Kuras: The scope changed in the sense that I was able to start realizing ideas that I had at the time, because I was writing a lot of poetry and this gave me material that I wanted to work with. It opened up the whole structure of what was possible and also all the stories in a poetic framework. People say to me, “What was it like doing a film over 23 years, and did you anticipate that it would take 23 years?” and I have to say, “No.” In the interim, I didn’t have a firm deadline that I had to respond to and also the film represented to me many different things. In a way, it was my own personal notebook, it was a continuing dialogue with Thavi that we had about life and death and philosophy and everything that was happening in the community and the gangs. It was very enjoyable to be part of that process of making the film, of turning those ideas about themes of honor into the film.
Filmmaker: You’re a very prolific D.P., so how did you approach making this film? Did you simply film whenever you weren’t shooting for somebody else?
Kuras: Yeah, for the most part, whenever I had time, I would work on the film. Whenever I could, every moment I would. There was a period of three or four years where I didn’t work on the film at all because I was really busy doing features back-to-back, but for the most part I did devote a lot of energy to the film on the side. But I’ve been so busy. Many people call me the busiest person they know because I have been really busy and I have shot a lot of things – I shoot commercials in between doing features. So, as I’ve said, it was part of that continuum, a way for me to get back into the space of my own mind and to be working on my own stuff, which enabled me to balance working on stuff for other people.
Filmmaker: What was the point at which you realized you should get the film finished and out into the world?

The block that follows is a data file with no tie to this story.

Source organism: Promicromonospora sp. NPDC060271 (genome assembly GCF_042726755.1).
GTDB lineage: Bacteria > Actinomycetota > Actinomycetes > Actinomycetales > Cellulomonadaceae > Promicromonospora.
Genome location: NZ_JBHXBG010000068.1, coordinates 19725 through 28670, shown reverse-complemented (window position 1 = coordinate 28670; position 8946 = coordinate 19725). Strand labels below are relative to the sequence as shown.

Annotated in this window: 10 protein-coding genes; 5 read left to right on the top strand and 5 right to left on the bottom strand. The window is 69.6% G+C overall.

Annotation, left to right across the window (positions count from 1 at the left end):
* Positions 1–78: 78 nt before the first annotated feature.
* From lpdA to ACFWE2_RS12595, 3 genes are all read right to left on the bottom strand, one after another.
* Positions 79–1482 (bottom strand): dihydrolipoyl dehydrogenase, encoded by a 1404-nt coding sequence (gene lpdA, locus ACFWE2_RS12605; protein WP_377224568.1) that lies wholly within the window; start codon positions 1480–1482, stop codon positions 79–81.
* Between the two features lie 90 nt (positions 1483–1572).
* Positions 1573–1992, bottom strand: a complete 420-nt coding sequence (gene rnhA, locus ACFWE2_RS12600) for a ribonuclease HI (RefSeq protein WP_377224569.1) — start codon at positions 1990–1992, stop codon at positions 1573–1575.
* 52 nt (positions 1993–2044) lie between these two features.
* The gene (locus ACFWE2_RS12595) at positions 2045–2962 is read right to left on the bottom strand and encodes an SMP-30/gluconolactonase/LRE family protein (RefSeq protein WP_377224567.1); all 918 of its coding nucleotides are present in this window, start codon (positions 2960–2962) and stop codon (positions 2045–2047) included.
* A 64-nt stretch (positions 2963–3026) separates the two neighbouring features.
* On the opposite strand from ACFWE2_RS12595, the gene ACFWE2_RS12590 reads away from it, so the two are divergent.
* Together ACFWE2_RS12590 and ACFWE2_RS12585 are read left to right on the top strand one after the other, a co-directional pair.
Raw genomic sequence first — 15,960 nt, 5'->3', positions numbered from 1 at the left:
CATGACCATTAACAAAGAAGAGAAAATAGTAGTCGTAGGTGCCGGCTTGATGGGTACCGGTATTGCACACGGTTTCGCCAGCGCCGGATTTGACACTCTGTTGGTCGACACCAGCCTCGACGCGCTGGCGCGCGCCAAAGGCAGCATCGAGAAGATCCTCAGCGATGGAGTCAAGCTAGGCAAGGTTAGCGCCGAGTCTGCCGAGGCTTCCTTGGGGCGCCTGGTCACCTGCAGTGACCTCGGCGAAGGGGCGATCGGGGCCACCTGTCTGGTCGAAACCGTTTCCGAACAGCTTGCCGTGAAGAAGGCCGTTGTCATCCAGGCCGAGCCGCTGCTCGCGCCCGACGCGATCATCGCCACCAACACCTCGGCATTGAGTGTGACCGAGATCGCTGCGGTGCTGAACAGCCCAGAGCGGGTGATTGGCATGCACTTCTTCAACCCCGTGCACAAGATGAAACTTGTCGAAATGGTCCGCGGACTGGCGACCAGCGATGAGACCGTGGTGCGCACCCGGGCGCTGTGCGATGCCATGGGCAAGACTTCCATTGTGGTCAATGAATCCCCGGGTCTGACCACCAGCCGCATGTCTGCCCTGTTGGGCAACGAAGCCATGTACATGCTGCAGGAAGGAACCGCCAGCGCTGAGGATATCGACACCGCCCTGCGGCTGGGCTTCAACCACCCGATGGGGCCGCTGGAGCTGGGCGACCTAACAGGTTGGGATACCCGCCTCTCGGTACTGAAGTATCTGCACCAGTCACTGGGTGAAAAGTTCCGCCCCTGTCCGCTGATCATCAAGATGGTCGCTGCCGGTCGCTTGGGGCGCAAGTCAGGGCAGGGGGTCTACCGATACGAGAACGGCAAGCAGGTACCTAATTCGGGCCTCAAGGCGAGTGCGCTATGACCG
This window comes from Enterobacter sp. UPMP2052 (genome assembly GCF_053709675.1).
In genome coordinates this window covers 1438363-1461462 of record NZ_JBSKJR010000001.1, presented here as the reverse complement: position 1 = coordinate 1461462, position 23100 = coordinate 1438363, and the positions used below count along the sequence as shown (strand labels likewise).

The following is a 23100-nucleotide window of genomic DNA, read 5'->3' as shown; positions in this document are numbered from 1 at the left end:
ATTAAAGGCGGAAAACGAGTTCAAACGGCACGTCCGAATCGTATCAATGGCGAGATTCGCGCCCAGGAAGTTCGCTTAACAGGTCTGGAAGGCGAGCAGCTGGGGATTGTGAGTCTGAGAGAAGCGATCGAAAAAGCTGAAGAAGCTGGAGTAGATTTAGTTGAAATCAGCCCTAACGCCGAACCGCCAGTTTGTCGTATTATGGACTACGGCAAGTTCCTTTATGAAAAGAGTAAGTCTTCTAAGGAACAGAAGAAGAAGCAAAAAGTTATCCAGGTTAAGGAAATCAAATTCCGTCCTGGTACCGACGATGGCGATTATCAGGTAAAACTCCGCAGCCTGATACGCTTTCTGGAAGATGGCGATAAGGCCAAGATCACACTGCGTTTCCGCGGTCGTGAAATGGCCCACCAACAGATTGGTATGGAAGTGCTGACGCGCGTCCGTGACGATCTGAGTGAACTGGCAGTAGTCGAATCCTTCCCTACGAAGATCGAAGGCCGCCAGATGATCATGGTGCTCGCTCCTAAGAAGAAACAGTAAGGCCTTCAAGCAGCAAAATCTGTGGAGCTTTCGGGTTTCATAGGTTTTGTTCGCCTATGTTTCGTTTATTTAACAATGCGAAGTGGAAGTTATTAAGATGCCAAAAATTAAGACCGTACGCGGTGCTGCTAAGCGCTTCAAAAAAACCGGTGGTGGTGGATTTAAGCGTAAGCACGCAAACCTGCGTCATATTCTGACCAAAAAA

Kuras: Part of it was that someone came to me and said, “You know that film you’re making, what’s happening to it? I want to help you finish it.” That made all the difference in the world because I had been doing so much of it myself – the financing of it, the producing of it, putting it together – and so to have someone come on board to help me to carry the plan through was enormous and it really did help hugely to get to that next point.
Filmmaker: It seems like the film must have become this enormous life project for you, a little like the play in Synecdoche, New York.
Kuras: People would say, “So, what’s going on with the film?” but eventually they would stop asking me. But my father nagged me incessantly about it: “When are you going to finish that film? When are you going to finish that film? When are you going to finish that film?” I always said, “I’ll finish the film when I’m ready to finish the film.” To be honest, it was like an unfinished term paper and though I was encouraged by my father to move on, I didn’t because I knew the story was way too important to tell to let it languish on shelves. I just knew, no matter how many years had passed, it was really important to get it out and that it was still timely. The fact that I had started it many years ago only lent to its power, because the time showed us how strong the example was and also enabled us to have this incredible [ability to] witness this family drama in a way that most people don’t expect.
Filmmaker: How did things progress to Thavi not only being one of the subjects of the film but your co-director and essentially the main voice in the film?
Kuras: Thavi’s a very incredible person: he’s very insightful and philosophical and I recognized that about him early on, even though his command of English was spotty. I could see that he was literate in many ways, without being literate in English. Through the years, we spent so much time talking and I felt it was really important for him to be recognized as a co-director. There were times when I couldn’t work on the film when he would continue in the editing room and try to carry it on and at least keep the process alive, it being his own story. But it was more than that: he really believed in what we had to say about what was happening in his community, about the gangs, about the more universal stories – the umbilical cord story, releasing the turtle and the themes of returning to nature – that affect us all. He understood that. But I felt it was really important for him to be recognized by his own people. The Lao don’t have a voice, certainly not in the world of cinema and not in documentary, and I felt like it was important to give them a voice.
Filmmaker: Thavi edited the film as well, so were you aware of a struggle on his part to get enough objectivity on the material?